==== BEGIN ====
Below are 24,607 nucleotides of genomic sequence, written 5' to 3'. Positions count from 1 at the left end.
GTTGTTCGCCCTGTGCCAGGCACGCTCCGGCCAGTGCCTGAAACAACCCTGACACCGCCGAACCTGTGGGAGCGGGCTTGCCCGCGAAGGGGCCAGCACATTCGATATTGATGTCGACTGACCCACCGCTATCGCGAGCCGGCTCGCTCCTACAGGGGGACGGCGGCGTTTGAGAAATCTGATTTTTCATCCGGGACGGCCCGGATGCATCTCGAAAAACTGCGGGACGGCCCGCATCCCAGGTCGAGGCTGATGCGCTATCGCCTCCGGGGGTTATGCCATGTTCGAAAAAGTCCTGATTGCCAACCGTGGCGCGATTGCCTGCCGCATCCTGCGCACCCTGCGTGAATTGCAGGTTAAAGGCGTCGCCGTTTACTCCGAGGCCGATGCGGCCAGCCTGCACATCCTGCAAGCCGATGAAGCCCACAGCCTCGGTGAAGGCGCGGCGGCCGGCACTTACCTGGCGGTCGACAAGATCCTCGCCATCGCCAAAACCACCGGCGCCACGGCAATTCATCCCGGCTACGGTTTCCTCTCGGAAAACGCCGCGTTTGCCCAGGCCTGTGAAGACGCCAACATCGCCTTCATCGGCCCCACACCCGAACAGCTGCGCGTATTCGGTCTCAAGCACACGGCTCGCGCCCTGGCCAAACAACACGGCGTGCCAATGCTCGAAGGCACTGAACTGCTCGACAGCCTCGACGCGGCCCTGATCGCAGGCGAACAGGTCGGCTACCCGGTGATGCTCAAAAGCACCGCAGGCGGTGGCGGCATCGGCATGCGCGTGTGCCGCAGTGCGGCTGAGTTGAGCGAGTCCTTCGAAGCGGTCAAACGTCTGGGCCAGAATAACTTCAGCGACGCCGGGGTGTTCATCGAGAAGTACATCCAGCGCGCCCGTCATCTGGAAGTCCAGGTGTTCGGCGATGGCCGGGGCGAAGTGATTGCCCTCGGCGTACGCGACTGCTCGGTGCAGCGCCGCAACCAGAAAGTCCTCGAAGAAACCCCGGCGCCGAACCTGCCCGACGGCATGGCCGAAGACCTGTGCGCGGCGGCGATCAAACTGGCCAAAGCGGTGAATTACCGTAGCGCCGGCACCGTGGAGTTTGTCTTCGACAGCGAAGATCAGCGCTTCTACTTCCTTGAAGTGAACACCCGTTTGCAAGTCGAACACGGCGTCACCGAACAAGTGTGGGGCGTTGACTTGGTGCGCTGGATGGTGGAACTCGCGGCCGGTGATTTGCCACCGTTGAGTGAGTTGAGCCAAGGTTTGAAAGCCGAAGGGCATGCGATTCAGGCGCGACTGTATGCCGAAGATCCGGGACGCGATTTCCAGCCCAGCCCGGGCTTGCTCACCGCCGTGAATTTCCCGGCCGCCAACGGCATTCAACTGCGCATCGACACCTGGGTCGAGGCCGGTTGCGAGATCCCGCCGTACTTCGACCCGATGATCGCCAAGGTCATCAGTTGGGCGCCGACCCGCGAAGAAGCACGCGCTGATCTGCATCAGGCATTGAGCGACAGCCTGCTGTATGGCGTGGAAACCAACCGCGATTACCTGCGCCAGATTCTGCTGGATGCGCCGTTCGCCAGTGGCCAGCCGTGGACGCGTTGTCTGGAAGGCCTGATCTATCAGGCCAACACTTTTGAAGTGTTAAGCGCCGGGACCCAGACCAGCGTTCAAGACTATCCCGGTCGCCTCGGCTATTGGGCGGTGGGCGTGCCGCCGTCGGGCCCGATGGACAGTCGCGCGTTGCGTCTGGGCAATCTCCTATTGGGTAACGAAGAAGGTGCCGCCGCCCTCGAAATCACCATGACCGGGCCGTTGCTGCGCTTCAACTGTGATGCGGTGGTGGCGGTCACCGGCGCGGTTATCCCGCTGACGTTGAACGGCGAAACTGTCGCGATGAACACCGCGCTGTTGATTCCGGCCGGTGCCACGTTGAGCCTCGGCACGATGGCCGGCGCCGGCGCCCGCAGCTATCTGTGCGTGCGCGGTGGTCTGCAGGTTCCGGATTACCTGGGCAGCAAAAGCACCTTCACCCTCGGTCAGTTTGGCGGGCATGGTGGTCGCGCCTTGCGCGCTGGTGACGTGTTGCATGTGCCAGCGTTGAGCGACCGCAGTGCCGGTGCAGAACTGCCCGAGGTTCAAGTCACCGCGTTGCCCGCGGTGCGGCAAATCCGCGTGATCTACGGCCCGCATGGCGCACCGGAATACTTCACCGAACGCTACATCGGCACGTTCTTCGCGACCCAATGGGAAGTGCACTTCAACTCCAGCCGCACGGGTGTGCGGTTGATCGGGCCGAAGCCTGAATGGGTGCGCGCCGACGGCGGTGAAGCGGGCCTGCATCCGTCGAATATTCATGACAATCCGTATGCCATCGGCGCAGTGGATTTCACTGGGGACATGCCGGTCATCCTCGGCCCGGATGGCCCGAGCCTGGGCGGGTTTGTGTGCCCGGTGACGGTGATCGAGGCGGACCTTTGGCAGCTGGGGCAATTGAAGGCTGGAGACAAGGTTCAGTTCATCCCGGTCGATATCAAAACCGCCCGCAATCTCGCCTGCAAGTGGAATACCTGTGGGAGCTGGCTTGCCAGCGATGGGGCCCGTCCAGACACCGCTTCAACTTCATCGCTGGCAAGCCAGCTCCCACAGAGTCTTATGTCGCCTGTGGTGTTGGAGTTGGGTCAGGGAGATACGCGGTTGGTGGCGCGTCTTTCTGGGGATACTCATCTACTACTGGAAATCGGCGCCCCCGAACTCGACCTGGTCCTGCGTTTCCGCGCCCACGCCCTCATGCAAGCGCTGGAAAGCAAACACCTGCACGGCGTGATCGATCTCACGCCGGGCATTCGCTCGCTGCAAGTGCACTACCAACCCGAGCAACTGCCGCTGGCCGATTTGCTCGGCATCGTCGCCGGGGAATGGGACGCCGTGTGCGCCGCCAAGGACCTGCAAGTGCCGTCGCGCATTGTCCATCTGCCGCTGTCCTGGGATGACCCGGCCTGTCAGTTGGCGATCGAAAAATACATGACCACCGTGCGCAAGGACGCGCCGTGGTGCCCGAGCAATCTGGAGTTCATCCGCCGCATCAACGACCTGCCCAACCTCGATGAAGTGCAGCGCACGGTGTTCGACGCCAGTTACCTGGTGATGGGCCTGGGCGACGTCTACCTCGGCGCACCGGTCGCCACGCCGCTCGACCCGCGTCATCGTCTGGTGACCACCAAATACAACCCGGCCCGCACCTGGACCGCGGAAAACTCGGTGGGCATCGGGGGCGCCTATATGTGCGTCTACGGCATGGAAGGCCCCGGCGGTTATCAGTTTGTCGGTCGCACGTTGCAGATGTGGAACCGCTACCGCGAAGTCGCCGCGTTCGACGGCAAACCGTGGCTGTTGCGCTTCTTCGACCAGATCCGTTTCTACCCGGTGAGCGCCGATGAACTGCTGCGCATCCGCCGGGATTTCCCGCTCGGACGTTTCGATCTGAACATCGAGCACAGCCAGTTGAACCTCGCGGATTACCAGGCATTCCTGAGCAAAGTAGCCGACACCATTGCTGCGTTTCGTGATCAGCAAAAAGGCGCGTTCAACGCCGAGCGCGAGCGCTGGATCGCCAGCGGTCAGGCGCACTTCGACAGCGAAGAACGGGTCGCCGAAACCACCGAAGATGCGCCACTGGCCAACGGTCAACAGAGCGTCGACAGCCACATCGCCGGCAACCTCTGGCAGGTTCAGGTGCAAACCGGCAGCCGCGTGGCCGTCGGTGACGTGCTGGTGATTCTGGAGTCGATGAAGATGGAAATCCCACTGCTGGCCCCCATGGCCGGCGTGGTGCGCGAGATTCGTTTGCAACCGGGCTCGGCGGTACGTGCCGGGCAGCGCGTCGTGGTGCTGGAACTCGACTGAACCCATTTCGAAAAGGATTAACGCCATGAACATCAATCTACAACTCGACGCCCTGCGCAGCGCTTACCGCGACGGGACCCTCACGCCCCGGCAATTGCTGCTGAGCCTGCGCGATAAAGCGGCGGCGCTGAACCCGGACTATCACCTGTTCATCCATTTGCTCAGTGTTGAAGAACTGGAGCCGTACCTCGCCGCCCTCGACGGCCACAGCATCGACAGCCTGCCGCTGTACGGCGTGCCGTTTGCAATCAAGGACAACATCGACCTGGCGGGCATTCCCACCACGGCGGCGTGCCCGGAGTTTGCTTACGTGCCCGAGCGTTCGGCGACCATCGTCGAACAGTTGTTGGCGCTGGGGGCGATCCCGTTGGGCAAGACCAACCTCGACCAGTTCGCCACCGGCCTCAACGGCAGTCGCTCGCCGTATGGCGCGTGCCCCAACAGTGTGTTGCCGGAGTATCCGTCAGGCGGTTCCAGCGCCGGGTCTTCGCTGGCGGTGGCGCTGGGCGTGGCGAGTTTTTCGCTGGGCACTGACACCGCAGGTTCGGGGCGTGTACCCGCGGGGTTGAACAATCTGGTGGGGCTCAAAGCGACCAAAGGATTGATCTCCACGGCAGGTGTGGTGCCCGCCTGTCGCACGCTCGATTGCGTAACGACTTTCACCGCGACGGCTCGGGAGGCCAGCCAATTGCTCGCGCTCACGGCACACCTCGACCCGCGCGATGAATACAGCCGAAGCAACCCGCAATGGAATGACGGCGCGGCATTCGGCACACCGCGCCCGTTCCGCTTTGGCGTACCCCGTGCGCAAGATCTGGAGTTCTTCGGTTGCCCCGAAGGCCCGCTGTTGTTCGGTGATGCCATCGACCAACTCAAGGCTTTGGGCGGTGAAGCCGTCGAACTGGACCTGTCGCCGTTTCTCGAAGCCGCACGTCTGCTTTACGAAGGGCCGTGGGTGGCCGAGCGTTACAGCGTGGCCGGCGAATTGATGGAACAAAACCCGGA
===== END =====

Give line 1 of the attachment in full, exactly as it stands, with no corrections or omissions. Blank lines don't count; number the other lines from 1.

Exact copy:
Below are 24,607 nucleotides of genomic sequence, written 5' to 3'. Positions count from 1 at the left end.